by S. G. MacLean
Shona MacLean brilliantly evokes the fear and suspicion of the uneasy era that followed the execution of the King, Charles Stuart.
In her capable hands, London itself becomes a character in the novel. Scarred by the civil war, the capital is a brooding, uneasy warren of intrigue and deception, seething with spies, soldiers, exiles and assassins. It’s a place where no-one really knows the business or allegiance of their neighbours, their guests or their lovers. Maclean takes us on a whirlwind tour of the seedy underbelly of the capital and the whispering corridors of the palaces in pursuit of the killer.
It took a little while for Maclean to introduce the half dozen or so characters who were all credible suspects in the murder of John Winter, but it was worth the wait for the action to start. Once Seeker was on the trail of the murderer, I was hooked. Her enigmatic protagonist is a delight, as were all of the characters - especially the women. Each one of the women sought freedom of some kind, and none of them passively accepted their allotted role as victims of the brutal, hypocritical and puritanical Commonwealth.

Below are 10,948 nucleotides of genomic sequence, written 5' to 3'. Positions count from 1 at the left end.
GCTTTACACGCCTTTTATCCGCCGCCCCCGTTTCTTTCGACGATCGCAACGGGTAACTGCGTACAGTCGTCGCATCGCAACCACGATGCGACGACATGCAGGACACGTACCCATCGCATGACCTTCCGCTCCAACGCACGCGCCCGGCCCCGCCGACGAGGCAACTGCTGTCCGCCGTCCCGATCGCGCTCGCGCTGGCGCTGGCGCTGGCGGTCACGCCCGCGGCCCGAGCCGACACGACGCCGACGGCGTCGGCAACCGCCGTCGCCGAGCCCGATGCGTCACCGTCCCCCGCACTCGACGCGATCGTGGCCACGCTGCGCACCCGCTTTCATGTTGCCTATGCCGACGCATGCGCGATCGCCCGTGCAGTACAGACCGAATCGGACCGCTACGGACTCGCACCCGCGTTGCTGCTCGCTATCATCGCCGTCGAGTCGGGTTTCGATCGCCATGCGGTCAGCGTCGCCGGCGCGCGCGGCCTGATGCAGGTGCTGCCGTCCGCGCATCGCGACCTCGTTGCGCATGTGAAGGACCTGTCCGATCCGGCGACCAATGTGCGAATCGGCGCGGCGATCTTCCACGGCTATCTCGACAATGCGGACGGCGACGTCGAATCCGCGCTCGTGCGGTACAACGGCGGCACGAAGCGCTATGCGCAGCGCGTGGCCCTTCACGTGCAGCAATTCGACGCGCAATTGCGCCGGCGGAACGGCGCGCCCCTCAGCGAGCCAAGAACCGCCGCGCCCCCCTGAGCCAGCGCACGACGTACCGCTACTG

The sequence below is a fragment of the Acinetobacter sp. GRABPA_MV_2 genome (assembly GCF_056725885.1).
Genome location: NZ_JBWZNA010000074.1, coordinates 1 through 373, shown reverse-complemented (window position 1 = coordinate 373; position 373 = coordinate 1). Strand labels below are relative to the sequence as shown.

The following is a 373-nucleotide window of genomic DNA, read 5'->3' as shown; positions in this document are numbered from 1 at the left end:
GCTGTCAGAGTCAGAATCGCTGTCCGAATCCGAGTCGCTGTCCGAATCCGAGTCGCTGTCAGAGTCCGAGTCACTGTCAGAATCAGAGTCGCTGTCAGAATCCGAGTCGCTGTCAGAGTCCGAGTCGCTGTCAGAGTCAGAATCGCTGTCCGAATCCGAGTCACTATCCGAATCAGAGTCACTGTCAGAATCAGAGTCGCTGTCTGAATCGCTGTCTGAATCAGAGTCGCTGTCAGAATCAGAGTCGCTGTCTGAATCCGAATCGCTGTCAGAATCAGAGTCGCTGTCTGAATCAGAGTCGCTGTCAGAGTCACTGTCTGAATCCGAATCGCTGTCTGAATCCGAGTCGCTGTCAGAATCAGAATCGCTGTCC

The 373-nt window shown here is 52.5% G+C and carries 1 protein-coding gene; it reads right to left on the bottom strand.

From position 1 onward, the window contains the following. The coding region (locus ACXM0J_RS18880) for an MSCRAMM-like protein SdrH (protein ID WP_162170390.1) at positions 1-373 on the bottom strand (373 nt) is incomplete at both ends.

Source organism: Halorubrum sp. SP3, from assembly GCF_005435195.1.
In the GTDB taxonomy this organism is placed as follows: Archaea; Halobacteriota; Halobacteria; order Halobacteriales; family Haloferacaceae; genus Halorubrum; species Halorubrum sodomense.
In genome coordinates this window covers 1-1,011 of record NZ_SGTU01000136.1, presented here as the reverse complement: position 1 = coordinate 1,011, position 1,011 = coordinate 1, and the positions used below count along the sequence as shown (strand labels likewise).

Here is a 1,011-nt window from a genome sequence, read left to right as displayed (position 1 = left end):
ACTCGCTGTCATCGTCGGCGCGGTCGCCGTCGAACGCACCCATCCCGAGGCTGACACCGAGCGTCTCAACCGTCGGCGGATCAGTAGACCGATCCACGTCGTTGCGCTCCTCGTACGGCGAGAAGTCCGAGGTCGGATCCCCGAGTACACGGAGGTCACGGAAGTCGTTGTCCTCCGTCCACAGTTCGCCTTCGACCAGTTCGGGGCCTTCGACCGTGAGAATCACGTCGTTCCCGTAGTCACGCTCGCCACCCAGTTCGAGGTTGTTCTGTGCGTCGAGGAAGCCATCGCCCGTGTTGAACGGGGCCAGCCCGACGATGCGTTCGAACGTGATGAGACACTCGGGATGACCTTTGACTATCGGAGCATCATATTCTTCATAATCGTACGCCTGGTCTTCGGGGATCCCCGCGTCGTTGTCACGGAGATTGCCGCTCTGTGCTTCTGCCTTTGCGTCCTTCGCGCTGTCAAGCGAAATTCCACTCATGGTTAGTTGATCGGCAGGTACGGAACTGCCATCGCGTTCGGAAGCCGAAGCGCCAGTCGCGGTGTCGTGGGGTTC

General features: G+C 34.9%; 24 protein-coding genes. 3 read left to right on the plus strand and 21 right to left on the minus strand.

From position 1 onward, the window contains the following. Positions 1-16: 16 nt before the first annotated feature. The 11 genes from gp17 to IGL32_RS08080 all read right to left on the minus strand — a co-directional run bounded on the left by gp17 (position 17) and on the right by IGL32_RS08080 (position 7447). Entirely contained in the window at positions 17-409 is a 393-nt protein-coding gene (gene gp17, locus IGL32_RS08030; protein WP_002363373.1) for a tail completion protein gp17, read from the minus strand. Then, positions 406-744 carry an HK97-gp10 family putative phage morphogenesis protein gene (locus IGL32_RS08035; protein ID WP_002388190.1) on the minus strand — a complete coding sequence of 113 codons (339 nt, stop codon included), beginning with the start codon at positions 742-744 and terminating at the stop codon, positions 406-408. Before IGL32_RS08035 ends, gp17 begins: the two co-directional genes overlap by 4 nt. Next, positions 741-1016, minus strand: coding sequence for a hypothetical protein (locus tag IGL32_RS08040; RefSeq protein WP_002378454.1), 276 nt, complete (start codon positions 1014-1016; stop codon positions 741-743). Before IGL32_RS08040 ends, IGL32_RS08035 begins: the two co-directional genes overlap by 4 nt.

Maclean’s prose is also a delight. She writes confidently and there were some real literary gems scattered throughout the novel that made me gasp with their brilliance. But the author never sacrificed the pace to her prose, and was firmly focused on her twisting plot and sub-plots.
Maclean is a worthy recipient of the Crime Writer Association’s 2015 Endeavor Award for historical crime fiction. I thoroughly recommend this novel.